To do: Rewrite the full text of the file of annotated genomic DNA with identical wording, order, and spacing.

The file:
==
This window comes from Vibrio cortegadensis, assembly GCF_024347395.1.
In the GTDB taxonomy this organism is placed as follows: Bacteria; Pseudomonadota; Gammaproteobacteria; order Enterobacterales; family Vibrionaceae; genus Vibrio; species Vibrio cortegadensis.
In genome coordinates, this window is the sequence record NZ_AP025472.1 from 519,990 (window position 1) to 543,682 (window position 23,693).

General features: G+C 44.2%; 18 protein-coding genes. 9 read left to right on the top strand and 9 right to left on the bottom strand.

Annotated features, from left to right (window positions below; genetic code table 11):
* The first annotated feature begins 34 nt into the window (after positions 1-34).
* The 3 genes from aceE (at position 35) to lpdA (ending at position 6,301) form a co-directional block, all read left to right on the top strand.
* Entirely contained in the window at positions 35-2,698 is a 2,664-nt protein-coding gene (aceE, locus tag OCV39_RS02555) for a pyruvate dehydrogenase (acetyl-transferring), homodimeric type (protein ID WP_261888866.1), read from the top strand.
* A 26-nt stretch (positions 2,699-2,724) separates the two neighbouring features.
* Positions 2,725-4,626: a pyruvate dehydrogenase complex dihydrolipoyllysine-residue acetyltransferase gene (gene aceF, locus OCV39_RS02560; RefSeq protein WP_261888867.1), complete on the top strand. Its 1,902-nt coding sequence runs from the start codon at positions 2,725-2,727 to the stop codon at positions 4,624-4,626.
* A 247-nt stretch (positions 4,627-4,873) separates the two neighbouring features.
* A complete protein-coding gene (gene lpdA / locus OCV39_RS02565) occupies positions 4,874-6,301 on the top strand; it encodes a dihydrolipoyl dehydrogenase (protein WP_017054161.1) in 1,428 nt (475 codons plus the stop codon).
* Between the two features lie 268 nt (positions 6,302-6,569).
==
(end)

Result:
This window comes from Vibrio cortegadensis, assembly GCF_024347395.1.
In the GTDB taxonomy this organism is placed as follows: Bacteria; Pseudomonadota; Gammaproteobacteria; order Enterobacterales; family Vibrionaceae; genus Vibrio; species Vibrio cortegadensis.
In genome coordinates, this window is the sequence record NZ_AP025472.1 from 519,990 (window position 1) to 543,682 (window position 23,693).

General features: G+C 44.2%; 18 protein-coding genes. 9 read left to right on the top strand and 9 right to left on the bottom strand.

Annotated features, from left to right (window positions below; genetic code table 11):
* The first annotated feature begins 34 nt into the window (after positions 1-34).
* The 3 genes from aceE (at position 35) to lpdA (ending at position 6,301) form a co-directional block, all read left to right on the top strand.
* Entirely contained in the window at positions 35-2,698 is a 2,664-nt protein-coding gene (aceE, locus tag OCV39_RS02555) for a pyruvate dehydrogenase (acetyl-transferring), homodimeric type (protein ID WP_261888866.1), read from the top strand.
* A 26-nt stretch (positions 2,699-2,724) separates the two neighbouring features.
* Positions 2,725-4,626: a pyruvate dehydrogenase complex dihydrolipoyllysine-residue acetyltransferase gene (gene aceF, locus OCV39_RS02560; RefSeq protein WP_261888867.1), complete on the top strand. Its 1,902-nt coding sequence runs from the start codon at positions 2,725-2,727 to the stop codon at positions 4,624-4,626.
* A 247-nt stretch (positions 4,627-4,873) separates the two neighbouring features.
* A complete protein-coding gene (gene lpdA / locus OCV39_RS02565) occupies positions 4,874-6,301 on the top strand; it encodes a dihydrolipoyl dehydrogenase (protein WP_017054161.1) in 1,428 nt (475 codons plus the stop codon).
* Between the two features lie 268 nt (positions 6,302-6,569).